The purpose of this blog is to explore the ways in which academic libraries can contribute to the retention of undergraduates in the STEM (science, technology, engineering, and mathematics) disciplines. The investigation will include news articles, blog postings, library science literature, education literature, and creative approaches and suggestions from librarians and educators. All are encouraged to participate in the dialogue to find potential solutions to a thorny problem.
The blogger, Erin O’Toole, has been a science librarian at the University of North Texas (UNT) since 2004. She was a perennial student for a long time, but finally found a home in Libraryland. Her degrees include a B.A. in History from Smith College, B.S. in Biology from the University of Utah, M.Ph. (ABD) in Experimental Pathology from the University of Utah Medical School, and a M.L.S from Texas Woman’s University. By the way, Experimental Pathology does not mean she was experimenting with corpses. In Dr. John Weis’s lab, she was investigating complement receptors, proteins that have been implicated in diseases of the immune system.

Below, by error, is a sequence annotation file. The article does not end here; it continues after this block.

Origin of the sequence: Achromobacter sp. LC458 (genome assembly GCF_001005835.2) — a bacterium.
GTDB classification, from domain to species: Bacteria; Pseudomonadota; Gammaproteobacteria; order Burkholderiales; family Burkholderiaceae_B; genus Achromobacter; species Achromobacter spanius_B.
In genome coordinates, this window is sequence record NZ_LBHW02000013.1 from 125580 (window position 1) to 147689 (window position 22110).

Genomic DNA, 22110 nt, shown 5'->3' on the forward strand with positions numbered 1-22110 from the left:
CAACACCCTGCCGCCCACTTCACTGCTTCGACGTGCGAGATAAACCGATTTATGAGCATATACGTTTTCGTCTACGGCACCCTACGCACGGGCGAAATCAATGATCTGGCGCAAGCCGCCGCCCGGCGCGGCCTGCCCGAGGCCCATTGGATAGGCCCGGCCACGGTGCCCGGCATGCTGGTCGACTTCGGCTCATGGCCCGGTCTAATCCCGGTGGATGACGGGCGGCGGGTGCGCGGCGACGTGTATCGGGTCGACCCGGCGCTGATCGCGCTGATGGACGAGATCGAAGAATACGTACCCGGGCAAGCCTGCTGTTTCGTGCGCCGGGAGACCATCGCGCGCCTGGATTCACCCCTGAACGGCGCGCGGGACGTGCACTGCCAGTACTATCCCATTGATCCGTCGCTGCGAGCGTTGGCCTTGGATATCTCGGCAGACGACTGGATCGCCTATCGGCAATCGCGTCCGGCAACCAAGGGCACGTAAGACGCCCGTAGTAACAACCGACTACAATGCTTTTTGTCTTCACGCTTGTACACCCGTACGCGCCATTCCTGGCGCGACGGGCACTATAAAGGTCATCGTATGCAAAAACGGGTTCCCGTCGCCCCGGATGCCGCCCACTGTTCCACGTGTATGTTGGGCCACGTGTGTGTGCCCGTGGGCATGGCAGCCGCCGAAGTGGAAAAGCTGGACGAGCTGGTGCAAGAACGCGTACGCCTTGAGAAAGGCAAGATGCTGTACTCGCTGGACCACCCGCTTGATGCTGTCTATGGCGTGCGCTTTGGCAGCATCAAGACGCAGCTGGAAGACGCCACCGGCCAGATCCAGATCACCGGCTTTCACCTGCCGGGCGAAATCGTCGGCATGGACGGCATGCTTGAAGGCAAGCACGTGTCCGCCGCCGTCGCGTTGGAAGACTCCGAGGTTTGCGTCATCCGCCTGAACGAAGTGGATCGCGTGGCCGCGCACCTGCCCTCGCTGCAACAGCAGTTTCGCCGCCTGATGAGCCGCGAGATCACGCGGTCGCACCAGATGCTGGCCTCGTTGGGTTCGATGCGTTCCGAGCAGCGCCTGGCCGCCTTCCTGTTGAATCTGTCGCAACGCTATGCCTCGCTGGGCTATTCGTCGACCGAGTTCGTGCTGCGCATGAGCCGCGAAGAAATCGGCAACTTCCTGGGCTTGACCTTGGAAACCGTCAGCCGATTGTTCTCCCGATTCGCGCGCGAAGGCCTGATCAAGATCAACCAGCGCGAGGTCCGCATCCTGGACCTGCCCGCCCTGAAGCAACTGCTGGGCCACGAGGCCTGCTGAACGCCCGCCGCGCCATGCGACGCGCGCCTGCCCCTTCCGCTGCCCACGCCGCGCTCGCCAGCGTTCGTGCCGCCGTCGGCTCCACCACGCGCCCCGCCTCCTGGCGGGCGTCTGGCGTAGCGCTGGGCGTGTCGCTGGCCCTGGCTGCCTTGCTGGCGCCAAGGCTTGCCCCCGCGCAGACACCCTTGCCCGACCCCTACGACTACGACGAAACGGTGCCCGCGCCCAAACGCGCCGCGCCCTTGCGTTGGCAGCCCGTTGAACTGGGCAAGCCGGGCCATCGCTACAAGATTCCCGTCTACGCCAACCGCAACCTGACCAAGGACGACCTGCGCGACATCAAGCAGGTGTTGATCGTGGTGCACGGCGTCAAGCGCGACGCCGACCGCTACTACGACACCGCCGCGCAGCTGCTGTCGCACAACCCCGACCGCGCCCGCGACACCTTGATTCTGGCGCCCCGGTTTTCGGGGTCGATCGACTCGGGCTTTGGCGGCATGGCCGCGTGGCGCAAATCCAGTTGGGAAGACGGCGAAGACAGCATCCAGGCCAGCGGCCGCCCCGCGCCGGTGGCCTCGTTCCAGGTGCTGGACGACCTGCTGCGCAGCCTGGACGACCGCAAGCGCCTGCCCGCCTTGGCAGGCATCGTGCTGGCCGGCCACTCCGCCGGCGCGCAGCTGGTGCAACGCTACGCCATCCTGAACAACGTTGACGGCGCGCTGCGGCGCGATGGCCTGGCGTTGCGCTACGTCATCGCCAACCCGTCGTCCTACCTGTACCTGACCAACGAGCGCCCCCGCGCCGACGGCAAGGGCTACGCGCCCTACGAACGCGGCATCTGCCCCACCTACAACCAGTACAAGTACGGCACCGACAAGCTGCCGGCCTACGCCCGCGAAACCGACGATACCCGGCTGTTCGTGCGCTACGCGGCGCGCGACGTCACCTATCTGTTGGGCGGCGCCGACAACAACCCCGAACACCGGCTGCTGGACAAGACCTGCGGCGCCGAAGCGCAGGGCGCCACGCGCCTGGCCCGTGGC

With her background in biology, Erin is thrilled to be the liaison librarian to Biological Sciences, Environmental Sciences and Geography at UNT. That background has also given her a personal interest in contributing to the retention of undergraduates in the STEM disciplines. She wants to encourage students to persist and succeed in these challenging yet rewarding fields.
Erin would like to thank the many inspiring professors at the University of Utah who encouraged her to stick with STEM, especially Dr. Carl Thummel, Department of Human Genetics.